It's Better to Know your STI and HIV status. This helps to protect your long term health as well as the health of your current and future partners.
An STI is a Sexually Transmitted Infection. Sometimes also called an STD (Sexually Transmitted Disease). STI is currently the favoured term to encourage people to get tested as infections sounds more treatable and less worrisome than disease.
There are a lot, and we cannot cover them all here. Some are more common in some countries than others due to different cultures, environment, attitude to sex and availability of condoms. The main STIs in the UK include: Chlamydia, Gonorrhoea, Herpes, HIV, Syphilis, HPV (which includes Genital Warts), Hepatitis B, Hepatitis C, Ureaplasma, Mycoplasma, Trichomonas and Gardnerella.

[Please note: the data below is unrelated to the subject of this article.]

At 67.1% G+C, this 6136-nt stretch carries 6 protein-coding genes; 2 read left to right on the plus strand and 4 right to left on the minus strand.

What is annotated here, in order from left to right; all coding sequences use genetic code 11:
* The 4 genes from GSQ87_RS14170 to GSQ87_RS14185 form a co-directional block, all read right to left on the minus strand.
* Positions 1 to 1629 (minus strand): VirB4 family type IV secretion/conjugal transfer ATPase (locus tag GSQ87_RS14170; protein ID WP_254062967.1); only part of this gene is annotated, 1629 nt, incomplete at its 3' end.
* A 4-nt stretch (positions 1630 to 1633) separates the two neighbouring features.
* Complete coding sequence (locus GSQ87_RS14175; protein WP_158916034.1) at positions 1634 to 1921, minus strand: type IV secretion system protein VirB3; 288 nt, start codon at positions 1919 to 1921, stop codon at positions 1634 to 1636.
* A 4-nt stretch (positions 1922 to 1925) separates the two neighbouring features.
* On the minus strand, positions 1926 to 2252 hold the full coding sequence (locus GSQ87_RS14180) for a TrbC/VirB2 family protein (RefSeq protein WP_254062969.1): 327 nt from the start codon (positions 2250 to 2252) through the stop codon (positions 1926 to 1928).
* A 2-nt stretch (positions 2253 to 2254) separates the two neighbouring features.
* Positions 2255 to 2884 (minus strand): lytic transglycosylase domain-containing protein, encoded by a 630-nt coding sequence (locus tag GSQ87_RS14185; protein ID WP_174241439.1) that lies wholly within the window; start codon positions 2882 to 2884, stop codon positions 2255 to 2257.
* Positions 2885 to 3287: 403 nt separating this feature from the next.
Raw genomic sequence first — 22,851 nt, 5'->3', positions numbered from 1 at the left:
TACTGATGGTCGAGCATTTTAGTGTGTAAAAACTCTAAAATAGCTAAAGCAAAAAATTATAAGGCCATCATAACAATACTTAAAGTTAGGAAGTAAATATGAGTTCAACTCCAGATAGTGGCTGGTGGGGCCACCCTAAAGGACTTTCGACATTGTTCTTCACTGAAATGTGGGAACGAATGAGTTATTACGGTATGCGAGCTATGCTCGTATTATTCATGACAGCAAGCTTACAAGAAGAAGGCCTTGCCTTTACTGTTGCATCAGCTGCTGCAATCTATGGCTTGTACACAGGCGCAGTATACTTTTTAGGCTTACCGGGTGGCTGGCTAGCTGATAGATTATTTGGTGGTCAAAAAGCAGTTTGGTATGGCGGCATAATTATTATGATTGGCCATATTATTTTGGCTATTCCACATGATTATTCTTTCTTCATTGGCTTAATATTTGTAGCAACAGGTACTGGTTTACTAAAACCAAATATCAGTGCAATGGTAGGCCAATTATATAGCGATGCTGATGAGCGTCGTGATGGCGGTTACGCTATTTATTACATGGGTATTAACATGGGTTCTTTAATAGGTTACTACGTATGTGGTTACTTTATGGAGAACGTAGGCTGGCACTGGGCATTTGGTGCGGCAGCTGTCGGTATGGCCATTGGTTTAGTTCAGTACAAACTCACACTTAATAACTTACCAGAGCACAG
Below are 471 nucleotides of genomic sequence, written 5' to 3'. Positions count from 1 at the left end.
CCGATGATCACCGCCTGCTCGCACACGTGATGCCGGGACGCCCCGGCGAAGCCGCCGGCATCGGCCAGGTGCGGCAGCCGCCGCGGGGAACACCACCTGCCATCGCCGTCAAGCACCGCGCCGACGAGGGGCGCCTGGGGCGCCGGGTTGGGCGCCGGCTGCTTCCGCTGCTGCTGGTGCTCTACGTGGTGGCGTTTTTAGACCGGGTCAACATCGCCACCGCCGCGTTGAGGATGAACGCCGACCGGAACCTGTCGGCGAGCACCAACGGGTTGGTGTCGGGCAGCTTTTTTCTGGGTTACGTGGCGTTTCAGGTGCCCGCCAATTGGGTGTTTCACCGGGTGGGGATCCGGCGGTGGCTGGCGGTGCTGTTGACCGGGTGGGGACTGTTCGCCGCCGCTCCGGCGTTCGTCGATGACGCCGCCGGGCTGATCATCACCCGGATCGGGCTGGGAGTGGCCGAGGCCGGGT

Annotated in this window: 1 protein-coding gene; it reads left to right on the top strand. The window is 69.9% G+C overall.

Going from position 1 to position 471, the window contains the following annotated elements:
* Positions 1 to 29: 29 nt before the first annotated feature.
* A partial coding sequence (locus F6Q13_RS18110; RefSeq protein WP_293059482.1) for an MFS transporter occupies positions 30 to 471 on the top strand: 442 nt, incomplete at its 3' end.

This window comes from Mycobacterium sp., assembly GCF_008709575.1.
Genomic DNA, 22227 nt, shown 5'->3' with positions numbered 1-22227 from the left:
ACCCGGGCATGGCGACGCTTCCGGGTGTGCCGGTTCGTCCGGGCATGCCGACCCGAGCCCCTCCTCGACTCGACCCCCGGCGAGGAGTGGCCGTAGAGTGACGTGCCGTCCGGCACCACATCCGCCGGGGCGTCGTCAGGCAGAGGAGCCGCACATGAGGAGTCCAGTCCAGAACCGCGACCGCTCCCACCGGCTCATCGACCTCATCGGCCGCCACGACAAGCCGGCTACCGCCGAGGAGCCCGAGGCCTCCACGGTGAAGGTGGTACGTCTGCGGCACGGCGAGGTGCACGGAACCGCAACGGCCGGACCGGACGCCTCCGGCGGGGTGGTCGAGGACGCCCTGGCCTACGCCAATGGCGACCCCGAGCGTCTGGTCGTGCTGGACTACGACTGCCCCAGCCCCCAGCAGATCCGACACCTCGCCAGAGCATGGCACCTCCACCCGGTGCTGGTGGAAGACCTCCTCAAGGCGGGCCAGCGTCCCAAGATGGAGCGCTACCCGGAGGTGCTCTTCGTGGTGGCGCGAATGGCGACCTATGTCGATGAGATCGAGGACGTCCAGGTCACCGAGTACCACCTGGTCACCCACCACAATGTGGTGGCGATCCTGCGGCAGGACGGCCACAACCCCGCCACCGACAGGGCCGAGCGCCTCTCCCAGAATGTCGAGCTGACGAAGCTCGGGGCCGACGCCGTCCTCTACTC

STIs can be sexually transmitted by oral, anal or vaginal sex. Some STIs can be passed on by bodily fluid (blood, cum, vaginal fluid or saliva), some need to be blood to blood contact, others can be passed on just by touch, so you can catch and transmit and STI without having sex with someone. Herpes type 1 is very common – often known as cold sores – blisters around the mouth and lips and can be passed on by kissing.
Many people do not have symptoms, and sometime the symptoms described below do not mean you have an STI. Symptoms, when they do exist can include: pain or itching in the genital area; redness, unusual lumps, spots, blemishes, blisters in the genital area; pain when urinating; burning when urinating; feeling you need to go the loo more often; feeling bloated; feeling run down and tired.
There are STI testing clinics all over the UK. Most NHS trusts have a GUM clinic where you can be tested for Chlamydia, gonorrhoea, syphilis, HIV and anything you have symptoms for.
With some infections, your health can start to deteriorate and you can develop severe pain in the genital and urinary areas. You may compromise your fertility and you can pass infections on to others who may also risk their health. Some infections if diagnosed late or never can cause cancer or death, so it is important to get tested regularly.